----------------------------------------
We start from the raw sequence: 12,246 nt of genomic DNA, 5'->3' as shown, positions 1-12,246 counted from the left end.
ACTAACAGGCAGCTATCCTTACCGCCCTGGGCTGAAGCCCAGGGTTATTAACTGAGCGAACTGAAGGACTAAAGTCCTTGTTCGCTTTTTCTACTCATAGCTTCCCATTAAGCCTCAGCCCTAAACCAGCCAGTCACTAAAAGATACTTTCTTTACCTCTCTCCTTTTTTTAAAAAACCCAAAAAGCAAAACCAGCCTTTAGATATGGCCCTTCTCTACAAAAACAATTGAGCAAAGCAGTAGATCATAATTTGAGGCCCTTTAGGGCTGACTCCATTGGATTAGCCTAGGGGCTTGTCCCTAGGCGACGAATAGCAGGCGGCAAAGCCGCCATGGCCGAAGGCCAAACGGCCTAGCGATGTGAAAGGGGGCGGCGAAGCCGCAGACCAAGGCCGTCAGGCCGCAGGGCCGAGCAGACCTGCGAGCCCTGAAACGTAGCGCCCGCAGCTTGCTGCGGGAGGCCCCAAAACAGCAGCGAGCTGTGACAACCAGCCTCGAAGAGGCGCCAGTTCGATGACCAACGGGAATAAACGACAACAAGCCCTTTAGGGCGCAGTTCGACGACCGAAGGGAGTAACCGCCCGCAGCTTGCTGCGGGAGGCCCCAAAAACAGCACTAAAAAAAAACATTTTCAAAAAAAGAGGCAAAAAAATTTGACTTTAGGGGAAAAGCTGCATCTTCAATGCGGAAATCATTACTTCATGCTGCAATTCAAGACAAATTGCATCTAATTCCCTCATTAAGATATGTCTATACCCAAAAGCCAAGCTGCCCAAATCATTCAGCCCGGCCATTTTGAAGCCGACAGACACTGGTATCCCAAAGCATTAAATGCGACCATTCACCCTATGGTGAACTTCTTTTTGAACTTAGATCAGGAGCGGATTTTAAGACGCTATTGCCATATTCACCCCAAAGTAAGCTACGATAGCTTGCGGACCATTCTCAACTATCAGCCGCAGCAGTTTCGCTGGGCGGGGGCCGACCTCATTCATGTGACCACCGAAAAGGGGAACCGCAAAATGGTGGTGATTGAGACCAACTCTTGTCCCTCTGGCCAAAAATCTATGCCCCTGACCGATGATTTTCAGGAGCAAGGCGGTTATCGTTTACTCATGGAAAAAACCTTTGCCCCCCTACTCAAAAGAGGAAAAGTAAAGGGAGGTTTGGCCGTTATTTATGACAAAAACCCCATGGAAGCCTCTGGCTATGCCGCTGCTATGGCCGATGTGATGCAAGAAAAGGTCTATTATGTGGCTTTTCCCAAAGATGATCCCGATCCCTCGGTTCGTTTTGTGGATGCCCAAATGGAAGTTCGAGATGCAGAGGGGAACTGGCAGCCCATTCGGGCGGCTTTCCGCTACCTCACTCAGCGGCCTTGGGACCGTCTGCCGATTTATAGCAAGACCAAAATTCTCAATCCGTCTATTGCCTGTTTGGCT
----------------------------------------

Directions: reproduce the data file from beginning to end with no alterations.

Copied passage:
We start from the raw sequence: 12,246 nt of genomic DNA, 5'->3' as shown, positions 1-12,246 counted from the left end.
ACTAACAGGCAGCTATCCTTACCGCCCTGGGCTGAAGCCCAGGGTTATTAACTGAGCGAACTGAAGGACTAAAGTCCTTGTTCGCTTTTTCTACTCATAGCTTCCCATTAAGCCTCAGCCCTAAACCAGCCAGTCACTAAAAGATACTTTCTTTACCTCTCTCCTTTTTTTAAAAAACCCAAAAAGCAAAACCAGCCTTTAGATATGGCCCTTCTCTACAAAAACAATTGAGCAAAGCAGTAGATCATAATTTGAGGCCCTTTAGGGCTGACTCCATTGGATTAGCCTAGGGGCTTGTCCCTAGGCGACGAATAGCAGGCGGCAAAGCCGCCATGGCCGAAGGCCAAACGGCCTAGCGATGTGAAAGGGGGCGGCGAAGCCGCAGACCAAGGCCGTCAGGCCGCAGGGCCGAGCAGACCTGCGAGCCCTGAAACGTAGCGCCCGCAGCTTGCTGCGGGAGGCCCCAAAACAGCAGCGAGCTGTGACAACCAGCCTCGAAGAGGCGCCAGTTCGATGACCAACGGGAATAAACGACAACAAGCCCTTTAGGGCGCAGTTCGACGACCGAAGGGAGTAACCGCCCGCAGCTTGCTGCGGGAGGCCCCAAAAACAGCACTAAAAAAAAACATTTTCAAAAAAAGAGGCAAAAAAATTTGACTTTAGGGGAAAAGCTGCATCTTCAATGCGGAAATCATTACTTCATGCTGCAATTCAAGACAAATTGCATCTAATTCCCTCATTAAGATATGTCTATACCCAAAAGCCAAGCTGCCCAAATCATTCAGCCCGGCCATTTTGAAGCCGACAGACACTGGTATCCCAAAGCATTAAATGCGACCATTCACCCTATGGTGAACTTCTTTTTGAACTTAGATCAGGAGCGGATTTTAAGACGCTATTGCCATATTCACCCCAAAGTAAGCTACGATAGCTTGCGGACCATTCTCAACTATCAGCCGCAGCAGTTTCGCTGGGCGGGGGCCGACCTCATTCATGTGACCACCGAAAAGGGGAACCGCAAAATGGTGGTGATTGAGACCAACTCTTGTCCCTCTGGCCAAAAATCTATGCCCCTGACCGATGATTTTCAGGAGCAAGGCGGTTATCGTTTACTCATGGAAAAAACCTTTGCCCCCCTACTCAAAAGAGGAAAAGTAAAGGGAGGTTTGGCCGTTATTTATGACAAAAACCCCATGGAAGCCTCTGGCTATGCCGCTGCTATGGCCGATGTGATGCAAGAAAAGGTCTATTATGTGGCTTTTCCCAAAGATGATCCCGATCCCTCGGTTCGTTTTGTGGATGCCCAAATGGAAGTTCGAGATGCAGAGGGGAACTGGCAGCCCATTCGGGCGGCTTTCCGCTACCTCACTCAGCGGCCTTGGGACCGTCTGCCGATTTATAGCAAGACCAAAATTCTCAATCCGTCTATTGCCTGTTTGGCT